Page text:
What Happens When ‘Fake It Till You Make It’ Goes Too Far: Term Sheet for April 4, 2019
If you read the book Bad Blood or watched the HBO documentary The Inventor, both of which detail the implosion of blood testing company Theranos, you might think that there’s no way ex-CEO Elizabeth Holmes makes a comeback.
Well, think again.
My colleague Lucinda wrote a story about a founder who, like Holmes, took the adage “fake it until you make it” a little too far. Daniel Mattes, the founder of mobile payments identification startup Jumio, reached a settlement with the SEC this week. He agreed to pay more than $17 million to settle charges that he defrauded investors — allegedly overstating the company’s revenue by more than ten times in a bid to sell off his own existing shares in the company to individuals as well as funds starting in 2014.
Jumio had raised approximately $55.4 million from investors including Facebook co-founder Eduardo Saverin, Andreessen Horowitz, and Citi Ventures. Between 2013 and 2014, even as the company faced falling revenues, Mattes allegedly dramatically cooked the books. According to the commission, Mattes stated in reports to investors that Jumio’s gross revenue reached $251 million when the real figure was $17.2 million in those two years. Jumio then stated that net loss for those two periods together was $9.7 million—73% lower than the actual $36 million loss for that period, according to the SEC complaint.
And even as he sold off a portion of his stake for a roughly $14 million profit 2014, the SEC says, Mattes sought to reassure investors, telling them that there was “lots of great stuff coming up” and “(he himself) would be stupid to sell at this point.” The SEC contends that he lied to the company’s board of directors as well, telling the team that a vice president was seeking to offload the shares—not himself. At the time, the board had previously refused to let Mattes sell any more of his own stake, keen on keeping Mattes fully invested in Jumio’s success as a company. In 2016, Jumio filed for bankruptcy, making the shares Mattes had sold off worthless. Centana Growth Partners acquired what was left of the payments company shortly thereafter.
As part of the settlement with the SEC, Mattes is no longer allowed to head a publicly listed company in the U.S. But who says he can’t make a comeback elsewhere?
He has returned to his homeland, Austria, where in late 2015 he founded a startup 42.cx that seeks to commercialize A.I. He is also now a judge on the Austrian version of Shark Tank dubbed “2 Minuten 2 Millionen.”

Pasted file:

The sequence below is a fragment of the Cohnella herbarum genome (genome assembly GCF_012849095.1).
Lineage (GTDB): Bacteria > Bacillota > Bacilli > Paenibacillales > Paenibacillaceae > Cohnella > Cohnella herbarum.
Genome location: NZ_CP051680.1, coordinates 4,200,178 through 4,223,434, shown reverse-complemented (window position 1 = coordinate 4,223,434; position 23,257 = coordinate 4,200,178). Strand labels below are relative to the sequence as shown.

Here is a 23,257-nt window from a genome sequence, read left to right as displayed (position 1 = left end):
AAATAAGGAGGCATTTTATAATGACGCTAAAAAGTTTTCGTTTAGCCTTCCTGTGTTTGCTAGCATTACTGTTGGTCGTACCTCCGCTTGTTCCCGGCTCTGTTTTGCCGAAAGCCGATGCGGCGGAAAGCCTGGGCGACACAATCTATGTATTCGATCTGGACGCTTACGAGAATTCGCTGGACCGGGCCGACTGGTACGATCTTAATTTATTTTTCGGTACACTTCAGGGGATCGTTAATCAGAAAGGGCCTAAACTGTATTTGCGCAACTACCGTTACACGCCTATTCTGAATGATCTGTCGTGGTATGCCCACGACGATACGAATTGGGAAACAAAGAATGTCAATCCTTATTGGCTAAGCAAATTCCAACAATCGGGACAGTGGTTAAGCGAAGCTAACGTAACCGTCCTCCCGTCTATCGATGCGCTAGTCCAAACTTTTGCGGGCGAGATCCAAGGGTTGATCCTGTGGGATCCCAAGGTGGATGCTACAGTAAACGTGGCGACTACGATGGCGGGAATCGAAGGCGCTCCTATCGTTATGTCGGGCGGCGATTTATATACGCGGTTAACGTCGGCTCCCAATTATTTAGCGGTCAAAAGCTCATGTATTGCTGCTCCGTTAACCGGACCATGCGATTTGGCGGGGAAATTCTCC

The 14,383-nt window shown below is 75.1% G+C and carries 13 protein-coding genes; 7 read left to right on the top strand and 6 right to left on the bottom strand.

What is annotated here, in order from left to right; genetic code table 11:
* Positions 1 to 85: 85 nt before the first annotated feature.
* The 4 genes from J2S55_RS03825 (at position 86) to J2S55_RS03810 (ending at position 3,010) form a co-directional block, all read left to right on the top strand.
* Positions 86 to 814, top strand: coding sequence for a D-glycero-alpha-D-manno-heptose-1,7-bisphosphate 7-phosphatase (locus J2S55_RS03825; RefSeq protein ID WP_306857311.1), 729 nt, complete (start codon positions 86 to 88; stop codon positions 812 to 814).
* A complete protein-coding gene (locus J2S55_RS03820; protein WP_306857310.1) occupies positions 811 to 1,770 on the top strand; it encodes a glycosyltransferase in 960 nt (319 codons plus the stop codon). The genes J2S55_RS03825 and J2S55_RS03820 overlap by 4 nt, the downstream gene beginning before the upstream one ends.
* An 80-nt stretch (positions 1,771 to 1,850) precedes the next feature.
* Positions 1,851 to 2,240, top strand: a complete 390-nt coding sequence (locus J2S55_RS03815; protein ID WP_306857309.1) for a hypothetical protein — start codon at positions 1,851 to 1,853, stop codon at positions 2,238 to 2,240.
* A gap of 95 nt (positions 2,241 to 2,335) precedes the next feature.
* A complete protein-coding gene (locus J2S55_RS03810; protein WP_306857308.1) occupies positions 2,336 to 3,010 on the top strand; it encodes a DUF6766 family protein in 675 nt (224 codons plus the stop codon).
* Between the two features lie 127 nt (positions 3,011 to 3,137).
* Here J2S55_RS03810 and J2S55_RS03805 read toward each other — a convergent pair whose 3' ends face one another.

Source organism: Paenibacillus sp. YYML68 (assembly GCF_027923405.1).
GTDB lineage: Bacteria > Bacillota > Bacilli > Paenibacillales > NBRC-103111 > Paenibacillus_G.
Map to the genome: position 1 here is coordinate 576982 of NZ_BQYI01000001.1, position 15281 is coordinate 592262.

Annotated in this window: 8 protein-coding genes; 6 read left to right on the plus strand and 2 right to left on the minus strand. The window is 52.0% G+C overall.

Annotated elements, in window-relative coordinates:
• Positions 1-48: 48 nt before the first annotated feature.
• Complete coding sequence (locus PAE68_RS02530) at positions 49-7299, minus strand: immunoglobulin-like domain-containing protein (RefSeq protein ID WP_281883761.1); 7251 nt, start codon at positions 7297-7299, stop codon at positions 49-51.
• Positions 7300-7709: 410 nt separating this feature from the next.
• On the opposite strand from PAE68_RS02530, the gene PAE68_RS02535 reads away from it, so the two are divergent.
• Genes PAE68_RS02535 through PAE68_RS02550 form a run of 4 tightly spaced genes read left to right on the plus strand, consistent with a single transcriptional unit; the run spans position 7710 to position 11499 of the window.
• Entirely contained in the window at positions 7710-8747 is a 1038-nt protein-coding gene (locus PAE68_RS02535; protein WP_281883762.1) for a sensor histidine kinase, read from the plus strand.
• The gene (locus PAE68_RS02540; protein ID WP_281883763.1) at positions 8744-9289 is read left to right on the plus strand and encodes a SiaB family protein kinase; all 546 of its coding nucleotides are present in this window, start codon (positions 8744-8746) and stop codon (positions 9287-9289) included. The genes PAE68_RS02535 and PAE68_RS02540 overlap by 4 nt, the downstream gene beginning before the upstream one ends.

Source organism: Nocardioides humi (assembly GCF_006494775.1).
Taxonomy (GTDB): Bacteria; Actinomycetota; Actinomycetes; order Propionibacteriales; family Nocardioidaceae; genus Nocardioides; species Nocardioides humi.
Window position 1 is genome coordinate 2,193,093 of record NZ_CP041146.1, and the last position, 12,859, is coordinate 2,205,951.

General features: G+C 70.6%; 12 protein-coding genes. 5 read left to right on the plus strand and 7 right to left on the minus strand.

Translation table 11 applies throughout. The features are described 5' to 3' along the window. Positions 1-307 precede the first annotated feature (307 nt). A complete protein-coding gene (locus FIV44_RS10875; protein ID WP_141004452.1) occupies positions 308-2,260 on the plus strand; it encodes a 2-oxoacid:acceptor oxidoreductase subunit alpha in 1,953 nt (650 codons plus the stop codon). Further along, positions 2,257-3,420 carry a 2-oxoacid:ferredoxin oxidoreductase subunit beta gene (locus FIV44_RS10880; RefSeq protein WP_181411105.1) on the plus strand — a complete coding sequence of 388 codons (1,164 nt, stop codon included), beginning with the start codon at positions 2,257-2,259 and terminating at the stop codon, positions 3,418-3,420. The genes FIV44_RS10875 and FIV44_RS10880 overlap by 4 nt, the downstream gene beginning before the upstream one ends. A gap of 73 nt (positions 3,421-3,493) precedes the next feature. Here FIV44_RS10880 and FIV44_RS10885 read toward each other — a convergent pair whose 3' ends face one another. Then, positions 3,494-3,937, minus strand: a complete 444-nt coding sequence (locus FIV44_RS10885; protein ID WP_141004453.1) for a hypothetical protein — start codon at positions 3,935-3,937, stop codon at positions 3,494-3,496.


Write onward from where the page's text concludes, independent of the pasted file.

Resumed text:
The Jumio case is sign that the SEC is making inroads towards overseeing a world that has often exhibited a spirit of lawlessness (think the sharing economy’s “ask for forgiveness, not permission” approach). About three years ago, then-SEC Chair Mary Jo White noted that it is “essential that the Commission fully engage with Silicon Valley,” adding that she hoped the relationship would become a “a permanent fixture.”
OFFICE MANAGEMENT: WeWork has agreed to acquire Managed by Q, a New York City-based on-demand office services startup. Financial terms weren’t disclosed, but Managed by Q had raised more than $97 million in venture funding from investors including GV, Homebrew, and RRE Ventures. It was reportedly last valued at $249 million. Managed by Q CEO Dan Teran will stay on after the acquisition, and the company, along with its 500 employees, will remain a wholly-owned separate entity.
The acquisition makes sense for WeWork as it will get exposure to Managed by Q’s clients — mostly medium and larger-size companies. The co-working giant will also expand beyond office space leases and into a platform that caters to your every need. Through Managed by Q, WeWork will be able to offer services such as IT support, plumbing, painting, catering and furniture assembly to its clients.
WeWork has also acquired several other workspace platforms such as Teem and Euclid in the last few months. The co-working giant is using its — what seems like unlimited — cash to show that it’s serious about growing and solidifying its position in the corporate world.
MO’ MONEY: Imagine having $100 billion and looking at it and thinking, “Nah, that’s not enough. I need more.” Welcome to life at Softbank. The Japanese conglomerate is reportedly in talks with investors to add as much as $15 billion more its mammoth Vision Fund.
In roughly two years, the Vision Fund has deployed more than $70 billion into tech companies including WeWork, Uber, ARM Holdings, Nvidia, DoorDash, GM Cruise, and Katerra. According to Bloomberg, Softbank wants to keep up its dealmaking spree, while leaving enough capital in the reserves to continue buying shares in companies it currently backs. It then plans to get more aggressive in its fundraising for a second Vision Fund.
This isn’t entirely surprising when you consider that it has a $100 million check size minimum, and it asks founders, “If money was not a constraint, what would you do differently in the next five to 10 years?” Softbank CEO Masayoshi Son has also talked about raising a new Vision fund every two or three years, which means he aims to invest in more than 1,000 companies over a decade.
I’m very curious to see where the capital for its future funds comes from as Softbank was under fire after it was revealed that Saudi Arabia provided more than half of the capital in its debut Vision Fund. (The CIA concluded that Crown Prince Mohammed bin Salman ordered the murder of journalist Jamal Khashoggi.) Wherever the money comes from, SoftBank will continue deploying money and founders will continue taking it. Like I’ve said before, I’m not holding my breath for someone to turn down SoftBank dollars anytime soon.
• Affirm, a fintech company that offers installment loans to consumers at the point of sale, raised $300 million in Series F funding. Thrive Capital led the round, and was joined by investors including Fidelity, Wellington Management, Baillie Gifford, Sound Ventures, Founders Fund and Khosla Ventures.
• Vertical Companies, a multi-state cannabis operator, raised $58 million in Series A funding. Investors include Merida Capital Partner.